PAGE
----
Tuesday, January 15, 2008

Getting to the heart of the matter: differences between eastern and western liturgies

When Christian liturgies are compared, a fundamental division is east and west.

An oversimplified description is that while eastern liturgies tend to go round and round, to repeat things over and over, western liturgies tend to be lean, to go directly to the point, to be cut and dried. Western churches often think of this as a virtue, feeling that western liturgies get to the heart of the matter quickly and succinctly.

I've argued elsewhere that this may not be as good as some think it is. To me the question comes down to how humans think: are we direct-thinking, logical creatures or are we perhaps more roundabout than we sometimes realize?

The biblical revelation is an example. There's no reason God couldn't have given us a fairly succinct statement of what He had to tell us. A perhaps expanded version of the the Commandments, the Creed, and one book giving in detail the life of Christ.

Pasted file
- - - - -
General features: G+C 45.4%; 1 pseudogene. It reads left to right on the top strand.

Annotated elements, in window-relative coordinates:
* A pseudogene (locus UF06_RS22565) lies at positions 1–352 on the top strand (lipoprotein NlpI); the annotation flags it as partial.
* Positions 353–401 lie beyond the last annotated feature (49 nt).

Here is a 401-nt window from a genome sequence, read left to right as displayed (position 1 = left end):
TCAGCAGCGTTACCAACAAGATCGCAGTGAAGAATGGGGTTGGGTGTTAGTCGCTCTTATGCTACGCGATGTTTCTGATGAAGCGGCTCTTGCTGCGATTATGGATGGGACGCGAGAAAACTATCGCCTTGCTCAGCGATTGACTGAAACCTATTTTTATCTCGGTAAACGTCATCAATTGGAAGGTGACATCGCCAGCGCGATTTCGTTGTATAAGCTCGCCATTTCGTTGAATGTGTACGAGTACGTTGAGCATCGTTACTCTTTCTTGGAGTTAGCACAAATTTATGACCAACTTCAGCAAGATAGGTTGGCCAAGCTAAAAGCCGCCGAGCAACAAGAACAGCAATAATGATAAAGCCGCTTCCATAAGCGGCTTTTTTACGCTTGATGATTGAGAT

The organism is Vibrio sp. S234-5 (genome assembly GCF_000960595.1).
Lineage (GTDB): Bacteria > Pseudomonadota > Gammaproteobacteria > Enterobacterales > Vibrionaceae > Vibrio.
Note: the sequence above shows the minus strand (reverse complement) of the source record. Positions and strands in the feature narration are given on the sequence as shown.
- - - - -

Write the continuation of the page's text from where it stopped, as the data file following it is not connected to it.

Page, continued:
But He didn't. Instead the Bible can be maddeningly roundabout, going off on tangents, telling us things that seem perplexingly irrelevant and not providing information (such as details on the earthly life of Christ) that believers have wondered about for centuries.

And maybe this is the way we really think (as opposed to our rationalist vision of how our minds (not to mention our spirits) operate.

I think that the problem for western liturgies (especially in church bodies such Lutheran where the liturgy is not fixed) is that those who think themselves rational will often want to lop off even things "because they're not really necessary." Even when things aren't lopped off, there seems to be an obsession with not repeating. So a church which starts a service with a Baptism -- with a confession of the Creed -- will take pains to not use the Creed again later in the Service when it would normally occur. As if somehow our brains might explode if we "had to" confess our faith twice in an hour or so!

Is "necessity" a good criteria for the liturgy? The analogy is whether it's "necessary" to tell my wife that I love her. Of course, I could reason, she "knows" that I love her. But that's just not the way humans operate. Why do we feel like it's how we operate in the Mass?

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